The Pequod Review:
Dan Ariely's Predictably Irrational is one of the earliest and best books to come out of the early 2000s wave of behavioral economics best-sellers. Ariely argues that our irrationality often leads us to make poor choices: We feel better after buying an expensive drug rather than an identical cheaper version, we tend to buy the second most expensive item on a restaurant menu (leading chefs to manipulate the menu to guide our choices), we have an enormous bias toward free items rather than nearly free items, we overvalue what we already own relative to what we could gain, and we all cheat and steal just a little bit (especially when it is a step removed from money).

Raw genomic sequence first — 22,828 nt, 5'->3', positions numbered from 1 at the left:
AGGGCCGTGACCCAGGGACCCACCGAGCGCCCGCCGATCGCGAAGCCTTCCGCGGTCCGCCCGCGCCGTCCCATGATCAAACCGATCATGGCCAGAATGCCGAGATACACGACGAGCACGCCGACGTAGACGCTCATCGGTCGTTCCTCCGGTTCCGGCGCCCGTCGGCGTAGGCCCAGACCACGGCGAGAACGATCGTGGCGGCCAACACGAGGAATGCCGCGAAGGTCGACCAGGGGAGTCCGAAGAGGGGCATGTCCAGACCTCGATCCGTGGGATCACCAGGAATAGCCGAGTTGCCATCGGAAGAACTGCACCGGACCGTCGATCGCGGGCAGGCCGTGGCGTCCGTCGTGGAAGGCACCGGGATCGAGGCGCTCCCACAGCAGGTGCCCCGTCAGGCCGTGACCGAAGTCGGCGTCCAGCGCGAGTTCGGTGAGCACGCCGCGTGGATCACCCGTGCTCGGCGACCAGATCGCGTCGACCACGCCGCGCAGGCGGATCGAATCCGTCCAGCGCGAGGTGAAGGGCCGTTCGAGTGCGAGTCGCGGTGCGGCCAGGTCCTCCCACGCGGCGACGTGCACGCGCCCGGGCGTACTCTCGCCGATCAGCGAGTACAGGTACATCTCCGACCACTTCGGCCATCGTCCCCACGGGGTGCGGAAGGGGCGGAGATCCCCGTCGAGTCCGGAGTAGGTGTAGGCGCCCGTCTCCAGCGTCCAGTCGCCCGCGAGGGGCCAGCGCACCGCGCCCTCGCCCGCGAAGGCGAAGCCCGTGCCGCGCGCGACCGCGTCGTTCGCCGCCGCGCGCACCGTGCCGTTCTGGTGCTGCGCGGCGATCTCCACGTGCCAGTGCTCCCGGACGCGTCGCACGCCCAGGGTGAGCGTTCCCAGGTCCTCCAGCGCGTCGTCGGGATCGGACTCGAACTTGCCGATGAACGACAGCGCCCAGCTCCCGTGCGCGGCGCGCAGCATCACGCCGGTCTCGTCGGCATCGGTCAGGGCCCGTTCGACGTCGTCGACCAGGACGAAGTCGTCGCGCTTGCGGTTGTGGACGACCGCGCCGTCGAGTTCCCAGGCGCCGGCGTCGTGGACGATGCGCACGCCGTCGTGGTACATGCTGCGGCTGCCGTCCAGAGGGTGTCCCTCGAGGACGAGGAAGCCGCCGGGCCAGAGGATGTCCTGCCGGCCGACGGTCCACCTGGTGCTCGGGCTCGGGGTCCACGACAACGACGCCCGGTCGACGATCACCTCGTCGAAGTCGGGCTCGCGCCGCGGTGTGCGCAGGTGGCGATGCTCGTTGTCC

The good news though is that our irrationality is predictable (“it happens the same way, again and again”) which means if we are aware these tendencies, we can try to be more vigilant and use techniques to overcome them. Ariely’s book is fun, witty and intelligent, however given the success of behavioral economics in recent years, his examples and arguments are probably already familiar to even moderately-informed readers today.